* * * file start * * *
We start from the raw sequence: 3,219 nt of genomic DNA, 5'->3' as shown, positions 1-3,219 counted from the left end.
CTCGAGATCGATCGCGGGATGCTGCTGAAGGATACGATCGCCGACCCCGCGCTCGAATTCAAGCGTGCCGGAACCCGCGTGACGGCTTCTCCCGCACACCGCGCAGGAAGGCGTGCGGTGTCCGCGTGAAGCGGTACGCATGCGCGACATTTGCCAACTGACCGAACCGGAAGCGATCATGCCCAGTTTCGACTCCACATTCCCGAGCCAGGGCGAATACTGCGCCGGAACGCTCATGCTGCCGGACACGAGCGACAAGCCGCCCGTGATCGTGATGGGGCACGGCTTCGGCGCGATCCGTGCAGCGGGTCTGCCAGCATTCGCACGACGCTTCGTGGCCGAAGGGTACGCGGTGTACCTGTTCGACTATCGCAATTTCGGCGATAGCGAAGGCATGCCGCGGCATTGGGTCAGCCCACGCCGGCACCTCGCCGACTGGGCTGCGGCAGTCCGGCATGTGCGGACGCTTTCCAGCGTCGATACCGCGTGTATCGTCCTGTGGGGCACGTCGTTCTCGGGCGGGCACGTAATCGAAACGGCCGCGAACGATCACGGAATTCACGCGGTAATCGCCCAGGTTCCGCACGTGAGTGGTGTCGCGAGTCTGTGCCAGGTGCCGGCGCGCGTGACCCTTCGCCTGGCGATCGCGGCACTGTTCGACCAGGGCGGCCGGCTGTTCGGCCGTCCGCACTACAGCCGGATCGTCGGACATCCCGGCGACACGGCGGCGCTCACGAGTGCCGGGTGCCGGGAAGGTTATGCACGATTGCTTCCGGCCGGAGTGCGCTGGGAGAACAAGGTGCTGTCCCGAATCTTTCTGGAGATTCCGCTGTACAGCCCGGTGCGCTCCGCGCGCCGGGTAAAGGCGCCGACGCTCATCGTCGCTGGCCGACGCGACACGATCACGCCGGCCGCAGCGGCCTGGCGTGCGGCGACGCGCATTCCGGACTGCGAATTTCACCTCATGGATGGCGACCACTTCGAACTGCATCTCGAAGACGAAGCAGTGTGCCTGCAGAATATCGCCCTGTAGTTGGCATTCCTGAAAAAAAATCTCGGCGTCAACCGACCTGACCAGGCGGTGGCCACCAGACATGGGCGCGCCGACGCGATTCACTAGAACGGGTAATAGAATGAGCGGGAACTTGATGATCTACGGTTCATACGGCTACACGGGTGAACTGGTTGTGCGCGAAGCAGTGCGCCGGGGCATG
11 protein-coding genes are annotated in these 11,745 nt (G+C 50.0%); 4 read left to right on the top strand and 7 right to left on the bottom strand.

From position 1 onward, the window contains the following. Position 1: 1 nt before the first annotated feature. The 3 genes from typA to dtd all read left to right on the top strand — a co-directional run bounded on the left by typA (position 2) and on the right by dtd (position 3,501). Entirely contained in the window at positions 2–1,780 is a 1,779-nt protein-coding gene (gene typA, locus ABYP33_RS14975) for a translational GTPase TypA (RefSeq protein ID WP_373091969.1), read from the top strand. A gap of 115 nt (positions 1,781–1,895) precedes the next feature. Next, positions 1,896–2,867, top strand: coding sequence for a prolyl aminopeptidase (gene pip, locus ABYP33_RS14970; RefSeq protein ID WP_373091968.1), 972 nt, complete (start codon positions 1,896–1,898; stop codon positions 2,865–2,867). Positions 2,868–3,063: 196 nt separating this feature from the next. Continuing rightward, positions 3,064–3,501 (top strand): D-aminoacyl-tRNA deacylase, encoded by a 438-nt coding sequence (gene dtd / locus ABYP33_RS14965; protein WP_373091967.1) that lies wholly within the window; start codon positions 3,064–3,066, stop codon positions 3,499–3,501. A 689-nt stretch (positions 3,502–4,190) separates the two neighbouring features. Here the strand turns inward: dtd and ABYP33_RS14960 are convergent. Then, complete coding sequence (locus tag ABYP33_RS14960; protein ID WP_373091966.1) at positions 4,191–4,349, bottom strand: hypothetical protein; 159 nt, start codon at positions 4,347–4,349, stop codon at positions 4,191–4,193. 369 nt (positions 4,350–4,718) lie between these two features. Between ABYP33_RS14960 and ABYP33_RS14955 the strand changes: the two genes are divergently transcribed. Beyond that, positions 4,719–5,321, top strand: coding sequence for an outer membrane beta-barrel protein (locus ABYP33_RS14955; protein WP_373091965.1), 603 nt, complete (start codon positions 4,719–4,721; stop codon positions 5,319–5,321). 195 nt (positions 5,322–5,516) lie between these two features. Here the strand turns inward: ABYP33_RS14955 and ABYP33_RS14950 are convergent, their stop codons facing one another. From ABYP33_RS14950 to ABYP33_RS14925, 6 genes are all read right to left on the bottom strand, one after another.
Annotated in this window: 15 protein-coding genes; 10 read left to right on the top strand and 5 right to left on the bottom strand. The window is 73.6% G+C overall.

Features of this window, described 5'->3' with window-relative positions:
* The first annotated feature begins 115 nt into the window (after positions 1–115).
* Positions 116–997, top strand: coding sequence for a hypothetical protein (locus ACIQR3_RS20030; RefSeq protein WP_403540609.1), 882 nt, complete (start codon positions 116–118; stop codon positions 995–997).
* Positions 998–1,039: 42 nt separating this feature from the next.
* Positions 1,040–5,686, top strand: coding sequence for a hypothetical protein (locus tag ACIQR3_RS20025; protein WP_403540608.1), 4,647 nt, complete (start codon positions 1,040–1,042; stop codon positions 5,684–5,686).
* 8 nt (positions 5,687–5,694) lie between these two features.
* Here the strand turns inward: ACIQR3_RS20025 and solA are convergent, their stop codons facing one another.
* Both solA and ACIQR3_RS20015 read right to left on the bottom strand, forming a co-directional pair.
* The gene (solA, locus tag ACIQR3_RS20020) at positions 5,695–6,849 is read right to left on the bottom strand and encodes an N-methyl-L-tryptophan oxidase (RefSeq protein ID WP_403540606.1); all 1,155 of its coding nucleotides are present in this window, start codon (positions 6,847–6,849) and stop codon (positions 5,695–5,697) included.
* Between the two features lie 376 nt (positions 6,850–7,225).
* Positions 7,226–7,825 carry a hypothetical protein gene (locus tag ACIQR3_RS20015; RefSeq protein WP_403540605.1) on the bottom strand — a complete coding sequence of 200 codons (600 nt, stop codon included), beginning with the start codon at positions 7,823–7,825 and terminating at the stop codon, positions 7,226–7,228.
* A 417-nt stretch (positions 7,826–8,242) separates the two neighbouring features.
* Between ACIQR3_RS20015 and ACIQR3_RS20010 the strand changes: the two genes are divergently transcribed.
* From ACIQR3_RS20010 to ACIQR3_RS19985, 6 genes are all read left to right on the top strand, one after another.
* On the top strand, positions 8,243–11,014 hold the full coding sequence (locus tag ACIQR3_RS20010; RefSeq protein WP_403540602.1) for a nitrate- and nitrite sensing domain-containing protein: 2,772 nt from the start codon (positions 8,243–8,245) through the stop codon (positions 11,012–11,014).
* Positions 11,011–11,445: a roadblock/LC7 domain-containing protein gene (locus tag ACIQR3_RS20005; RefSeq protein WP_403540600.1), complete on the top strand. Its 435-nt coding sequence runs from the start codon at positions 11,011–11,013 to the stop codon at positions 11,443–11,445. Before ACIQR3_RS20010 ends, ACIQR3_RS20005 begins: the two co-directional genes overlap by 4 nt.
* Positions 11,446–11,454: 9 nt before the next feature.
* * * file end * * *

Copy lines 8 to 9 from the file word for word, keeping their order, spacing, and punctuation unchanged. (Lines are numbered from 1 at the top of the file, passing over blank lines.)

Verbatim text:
* Positions 116–997, top strand: coding sequence for a hypothetical protein (locus ACIQR3_RS20030; RefSeq protein WP_403540609.1), 882 nt, complete (start codon positions 116–118; stop codon positions 995–997).
* Positions 998–1,039: 42 nt separating this feature from the next.